The Music Snob
Your guide to D.C.'s live music scene

The Jet Age Is "in 'Love'"

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Upon first listen, I was ready to write, "The Jet Age's third LP is their best." Then listening to the first two again, I paused. "in 'Love'" is probably the band's catchiest record -- the easiest to quickly get in to. Best? I leave that to the moment. Sometimes I want the simple guitar-bass-drums-vocals garage rock of first album "Breathless." Sometimes I crave the head rush of "What Did You Do During the War, Daddy?" But if I'm feeling sentimental -- or flat heartsick -- "in 'Love'" wins by a couple lengths. What's always clear, though, is that while maintaining an identifiable Jet Age sound, this record continues to show the trio's diversity.

Singer-songwriter Eric Tischler's got a great rhythm section to let his riffs explore -- Pete Nuwayser's roaming drumming and frequent fills; Greg Bennett's heavy and melodic bottom -- but other than his solos, which remain searing and adventurous, he's seemed to reel in the rest of his guitar layers. It works for the subject matter, and at times the trio explores new sonic territory, like the haunting and funky underwater groove of "You Were Electrified." Following the disgruntled-American-turned-suicide-bomber theme of "Daddy?" a love songs album may seem a stretch, but The Jet Age pulls it off. The protagonist on "Daddy?" was a father and husband after all, so love played a big, though conflicted, role on that album. That conflict is further explored here.

The music on this record maintains that Who-lovin' garage rock played through a Swervedriver-informed shoegaze filter, but with more jangle and some of the power pop of Tischler's -- and Bennett’s -- previous band, the raw pop rock outfit Hurricane Lamps. The band takes some breaks from their prior clamor, though doesn't abandon it. Again, appropriate for love songs. But before you judge on the L-word alone, consider the heartbreaking and hearts broken on “in ‘Love.’” And there's still plenty of adrenaline. As contemplative as the lyrics can get, the music still keeps you on your feet -- toes tapping, fists churning.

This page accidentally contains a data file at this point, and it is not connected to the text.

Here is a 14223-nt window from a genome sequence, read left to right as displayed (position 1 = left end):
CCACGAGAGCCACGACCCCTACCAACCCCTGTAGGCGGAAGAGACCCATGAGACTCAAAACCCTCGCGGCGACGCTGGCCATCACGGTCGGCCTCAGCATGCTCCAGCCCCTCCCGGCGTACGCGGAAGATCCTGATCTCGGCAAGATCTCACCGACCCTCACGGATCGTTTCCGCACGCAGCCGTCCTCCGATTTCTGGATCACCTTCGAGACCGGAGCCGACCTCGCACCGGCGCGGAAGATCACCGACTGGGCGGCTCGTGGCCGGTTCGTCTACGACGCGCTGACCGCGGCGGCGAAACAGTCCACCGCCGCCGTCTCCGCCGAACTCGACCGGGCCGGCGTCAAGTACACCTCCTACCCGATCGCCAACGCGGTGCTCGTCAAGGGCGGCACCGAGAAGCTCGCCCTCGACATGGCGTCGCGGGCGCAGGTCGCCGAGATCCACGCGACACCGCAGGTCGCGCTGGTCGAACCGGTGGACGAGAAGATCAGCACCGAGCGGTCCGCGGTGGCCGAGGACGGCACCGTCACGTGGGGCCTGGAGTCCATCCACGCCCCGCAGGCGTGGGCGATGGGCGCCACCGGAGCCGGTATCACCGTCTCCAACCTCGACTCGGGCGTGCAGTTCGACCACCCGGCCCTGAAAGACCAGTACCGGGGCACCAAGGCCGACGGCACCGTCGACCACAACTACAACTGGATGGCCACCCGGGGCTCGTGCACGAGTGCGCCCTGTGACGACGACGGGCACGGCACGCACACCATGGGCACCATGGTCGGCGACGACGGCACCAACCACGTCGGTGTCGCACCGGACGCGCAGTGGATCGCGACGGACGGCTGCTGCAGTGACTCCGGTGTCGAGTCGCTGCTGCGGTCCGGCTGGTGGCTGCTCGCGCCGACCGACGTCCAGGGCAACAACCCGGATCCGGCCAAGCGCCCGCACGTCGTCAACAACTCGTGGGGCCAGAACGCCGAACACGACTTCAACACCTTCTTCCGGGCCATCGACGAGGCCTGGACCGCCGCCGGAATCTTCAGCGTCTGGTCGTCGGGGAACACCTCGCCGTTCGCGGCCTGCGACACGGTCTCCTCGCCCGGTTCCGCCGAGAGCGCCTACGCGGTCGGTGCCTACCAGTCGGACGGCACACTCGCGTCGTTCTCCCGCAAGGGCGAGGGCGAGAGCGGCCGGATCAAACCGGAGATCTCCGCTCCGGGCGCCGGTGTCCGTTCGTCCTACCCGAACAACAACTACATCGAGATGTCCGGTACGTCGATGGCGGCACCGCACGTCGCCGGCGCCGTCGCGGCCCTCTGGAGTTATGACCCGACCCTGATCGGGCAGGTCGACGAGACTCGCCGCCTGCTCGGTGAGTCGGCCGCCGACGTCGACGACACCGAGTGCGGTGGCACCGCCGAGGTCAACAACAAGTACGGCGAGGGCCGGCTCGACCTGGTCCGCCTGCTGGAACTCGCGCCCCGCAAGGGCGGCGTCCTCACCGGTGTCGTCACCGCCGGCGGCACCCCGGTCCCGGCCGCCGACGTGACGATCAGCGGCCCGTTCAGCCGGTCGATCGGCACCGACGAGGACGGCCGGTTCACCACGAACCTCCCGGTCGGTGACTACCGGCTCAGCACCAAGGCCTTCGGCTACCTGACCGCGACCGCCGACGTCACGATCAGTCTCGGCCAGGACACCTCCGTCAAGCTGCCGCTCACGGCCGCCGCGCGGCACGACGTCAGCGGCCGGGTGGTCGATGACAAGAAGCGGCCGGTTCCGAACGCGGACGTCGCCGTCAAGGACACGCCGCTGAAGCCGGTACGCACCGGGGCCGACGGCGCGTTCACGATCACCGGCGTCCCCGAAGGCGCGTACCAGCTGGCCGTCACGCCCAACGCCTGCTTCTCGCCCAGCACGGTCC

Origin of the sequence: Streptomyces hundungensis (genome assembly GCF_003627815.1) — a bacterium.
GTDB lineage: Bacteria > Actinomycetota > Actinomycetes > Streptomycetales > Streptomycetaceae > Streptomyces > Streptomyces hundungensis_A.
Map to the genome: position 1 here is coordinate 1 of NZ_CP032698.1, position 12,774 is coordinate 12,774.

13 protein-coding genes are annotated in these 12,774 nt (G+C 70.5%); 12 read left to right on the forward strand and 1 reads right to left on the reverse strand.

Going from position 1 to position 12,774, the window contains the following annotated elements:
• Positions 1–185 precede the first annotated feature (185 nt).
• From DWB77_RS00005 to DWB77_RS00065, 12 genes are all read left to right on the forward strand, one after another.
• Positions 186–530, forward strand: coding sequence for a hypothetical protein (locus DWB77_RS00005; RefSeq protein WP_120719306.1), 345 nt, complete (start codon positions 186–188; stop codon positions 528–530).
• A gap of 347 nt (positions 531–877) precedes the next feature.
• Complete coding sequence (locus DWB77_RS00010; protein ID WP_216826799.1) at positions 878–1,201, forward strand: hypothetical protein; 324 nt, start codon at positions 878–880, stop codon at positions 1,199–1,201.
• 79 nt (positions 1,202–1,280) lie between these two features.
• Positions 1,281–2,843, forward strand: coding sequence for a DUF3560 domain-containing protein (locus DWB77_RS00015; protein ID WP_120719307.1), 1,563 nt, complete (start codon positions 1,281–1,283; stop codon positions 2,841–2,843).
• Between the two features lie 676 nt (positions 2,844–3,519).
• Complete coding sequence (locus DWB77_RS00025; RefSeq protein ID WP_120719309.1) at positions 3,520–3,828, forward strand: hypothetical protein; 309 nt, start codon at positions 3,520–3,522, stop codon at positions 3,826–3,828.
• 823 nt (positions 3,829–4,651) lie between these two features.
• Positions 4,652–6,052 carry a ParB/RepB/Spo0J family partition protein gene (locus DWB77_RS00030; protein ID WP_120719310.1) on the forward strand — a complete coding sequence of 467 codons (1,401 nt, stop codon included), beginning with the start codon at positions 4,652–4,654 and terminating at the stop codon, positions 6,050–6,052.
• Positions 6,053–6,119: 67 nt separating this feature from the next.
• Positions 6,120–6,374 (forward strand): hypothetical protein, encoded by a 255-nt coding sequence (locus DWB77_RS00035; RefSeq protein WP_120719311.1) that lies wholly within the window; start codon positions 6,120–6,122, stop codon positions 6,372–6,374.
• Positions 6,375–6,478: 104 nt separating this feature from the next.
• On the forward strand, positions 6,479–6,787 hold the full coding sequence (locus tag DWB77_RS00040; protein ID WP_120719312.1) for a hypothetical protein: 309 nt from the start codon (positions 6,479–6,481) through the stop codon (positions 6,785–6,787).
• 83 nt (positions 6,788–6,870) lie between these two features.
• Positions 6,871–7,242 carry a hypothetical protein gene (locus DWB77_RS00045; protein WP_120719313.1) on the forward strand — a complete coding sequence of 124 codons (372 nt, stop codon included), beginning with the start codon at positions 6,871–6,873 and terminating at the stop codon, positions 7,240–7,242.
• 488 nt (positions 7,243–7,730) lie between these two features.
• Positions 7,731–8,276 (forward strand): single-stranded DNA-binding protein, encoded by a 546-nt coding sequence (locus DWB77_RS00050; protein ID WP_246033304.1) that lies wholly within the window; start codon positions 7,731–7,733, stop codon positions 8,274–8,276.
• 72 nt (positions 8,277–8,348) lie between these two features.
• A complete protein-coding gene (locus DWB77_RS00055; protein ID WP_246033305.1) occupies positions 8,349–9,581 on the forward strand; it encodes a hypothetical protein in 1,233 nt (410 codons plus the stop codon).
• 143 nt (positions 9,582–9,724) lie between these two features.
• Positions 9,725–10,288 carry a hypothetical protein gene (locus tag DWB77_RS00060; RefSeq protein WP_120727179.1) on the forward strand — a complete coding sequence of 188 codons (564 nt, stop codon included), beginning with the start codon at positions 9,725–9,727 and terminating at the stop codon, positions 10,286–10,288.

"And I realized when you put your hand between my thighs that you wanted me the way I wanted you" seems a bit too hokey on "You Were Electrified," but more often on the album, darker sentiments are used to show the heat. "I couldn't leave her until there was you," from "I Couldn't Tell You" and the opening exchange between a cheating couple on "Sunday Morning" -- "Sunday morning in bed with you. I've gotta go now, he'll be home soon." -- seem as much about deception as they are about passion. There is some sap on the album, but there's nothing inherently wrong with that. This record has plenty of sentimental poetry. Witness "My addiction is easy to see. She's right next to me," and "I was dying of thirst and she brought a chalice" on "We Were Shameless."

Opener "I'm Starting to Wonder" sets the table for that degree of doubt that haunts the album, and it does it with such heartfelt passion that you, too, on first listen, will call this the best Jet Age LP you've heard.

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